Are there any measurable predictors of how many interviews or offers an ecology faculty job seeker will receive in the US or Canada?

The faculty job market is going to be really bad this year due to the fallout from Covid-19. My heart goes out to anyone on the market this year. But still, there are some jobs out there, and so I’m sure folks on the ecology faculty job market would like good information about the market. I spent three years compiling a lot of data on the US and Canadian ecology faculty job market, summarized and linked to here. But few folks seem to click those links. So over the next few days I’m going to re-post some of the links that remain relevant and useful.

Today: as an ecology faculty job seeker in the US or Canada, is there any way to estimate how “competitive” you’ll be? That is, is there any way to predict how many interviews or offers you’ll receive? Turns out that most of the predictors on which people focus–number of publications, number of courses taught, years of postdoctoral experience, etc.–are useless. There are only a couple of measurable predictors that have a bit of predictive power: number of applications you submit, and…one other one that I’m going to make you click through to discover. If you click that last link, please be aware that it’s a long nuanced post that resists easy summary. You really ought to read the whole thing carefully if you’re going to read it at all.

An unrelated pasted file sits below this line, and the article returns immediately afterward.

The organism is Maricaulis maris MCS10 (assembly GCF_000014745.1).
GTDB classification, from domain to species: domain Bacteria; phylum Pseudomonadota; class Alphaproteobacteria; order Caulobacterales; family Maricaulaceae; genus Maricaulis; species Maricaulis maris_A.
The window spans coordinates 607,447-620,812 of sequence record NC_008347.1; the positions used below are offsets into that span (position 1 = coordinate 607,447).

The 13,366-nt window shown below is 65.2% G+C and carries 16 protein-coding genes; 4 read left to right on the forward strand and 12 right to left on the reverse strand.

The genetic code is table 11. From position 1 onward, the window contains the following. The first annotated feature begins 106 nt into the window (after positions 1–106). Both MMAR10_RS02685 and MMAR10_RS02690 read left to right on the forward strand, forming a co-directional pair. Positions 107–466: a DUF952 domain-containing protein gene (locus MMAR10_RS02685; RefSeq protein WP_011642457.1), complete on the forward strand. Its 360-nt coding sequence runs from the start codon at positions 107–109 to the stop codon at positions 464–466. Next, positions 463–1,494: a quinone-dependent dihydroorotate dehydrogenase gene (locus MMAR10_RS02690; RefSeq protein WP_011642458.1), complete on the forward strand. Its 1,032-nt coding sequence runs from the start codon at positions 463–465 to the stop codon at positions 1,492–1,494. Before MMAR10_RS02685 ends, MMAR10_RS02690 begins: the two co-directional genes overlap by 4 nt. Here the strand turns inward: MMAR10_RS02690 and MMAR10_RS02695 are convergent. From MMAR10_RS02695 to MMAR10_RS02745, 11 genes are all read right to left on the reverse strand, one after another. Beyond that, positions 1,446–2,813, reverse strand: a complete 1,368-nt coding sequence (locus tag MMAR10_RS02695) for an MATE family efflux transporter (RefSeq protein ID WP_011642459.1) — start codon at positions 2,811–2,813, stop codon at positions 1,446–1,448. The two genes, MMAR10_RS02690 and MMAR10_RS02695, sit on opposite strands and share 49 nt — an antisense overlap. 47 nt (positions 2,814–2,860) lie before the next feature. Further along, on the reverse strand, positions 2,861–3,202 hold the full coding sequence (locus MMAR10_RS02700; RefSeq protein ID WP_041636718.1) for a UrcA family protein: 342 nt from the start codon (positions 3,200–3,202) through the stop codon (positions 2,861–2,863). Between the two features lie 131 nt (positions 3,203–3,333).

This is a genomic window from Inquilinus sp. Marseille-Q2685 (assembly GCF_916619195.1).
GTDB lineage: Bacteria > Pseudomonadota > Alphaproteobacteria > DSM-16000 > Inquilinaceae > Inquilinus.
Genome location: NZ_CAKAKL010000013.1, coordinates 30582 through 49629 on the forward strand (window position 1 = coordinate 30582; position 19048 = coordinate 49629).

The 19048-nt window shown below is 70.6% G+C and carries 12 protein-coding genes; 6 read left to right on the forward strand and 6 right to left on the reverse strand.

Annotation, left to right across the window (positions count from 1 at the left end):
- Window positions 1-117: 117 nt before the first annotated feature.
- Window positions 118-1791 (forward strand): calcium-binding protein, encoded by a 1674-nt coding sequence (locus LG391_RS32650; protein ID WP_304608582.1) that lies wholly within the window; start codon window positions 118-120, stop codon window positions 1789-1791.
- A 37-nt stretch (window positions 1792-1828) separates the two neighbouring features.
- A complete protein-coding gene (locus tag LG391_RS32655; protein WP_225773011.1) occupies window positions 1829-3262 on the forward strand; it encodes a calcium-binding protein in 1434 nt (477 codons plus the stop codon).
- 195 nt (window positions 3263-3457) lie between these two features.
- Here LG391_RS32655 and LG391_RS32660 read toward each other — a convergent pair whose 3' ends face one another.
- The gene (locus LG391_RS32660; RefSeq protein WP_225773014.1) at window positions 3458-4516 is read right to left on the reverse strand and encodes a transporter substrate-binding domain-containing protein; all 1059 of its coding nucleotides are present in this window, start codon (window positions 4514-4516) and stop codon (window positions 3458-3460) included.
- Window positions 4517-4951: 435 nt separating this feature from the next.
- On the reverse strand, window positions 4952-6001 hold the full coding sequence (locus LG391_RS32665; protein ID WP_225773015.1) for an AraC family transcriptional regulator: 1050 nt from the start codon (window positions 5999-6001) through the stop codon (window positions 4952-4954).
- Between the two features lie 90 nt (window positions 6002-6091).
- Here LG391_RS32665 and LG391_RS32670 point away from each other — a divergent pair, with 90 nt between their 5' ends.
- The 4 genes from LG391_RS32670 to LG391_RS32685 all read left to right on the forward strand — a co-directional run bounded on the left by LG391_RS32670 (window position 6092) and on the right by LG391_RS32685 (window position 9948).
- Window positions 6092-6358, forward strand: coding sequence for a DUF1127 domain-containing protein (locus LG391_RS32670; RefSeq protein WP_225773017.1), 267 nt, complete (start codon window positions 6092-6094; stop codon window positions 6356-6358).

Before anyone asks, no, I don’t think the comparative lack of faculty jobs this year will cause this year to deviate from the recent years with respect to the questions addressed in the linked posts.

If you are on the ecology faculty job market this year, I hope you find the linked posts useful. Best of luck in your search.

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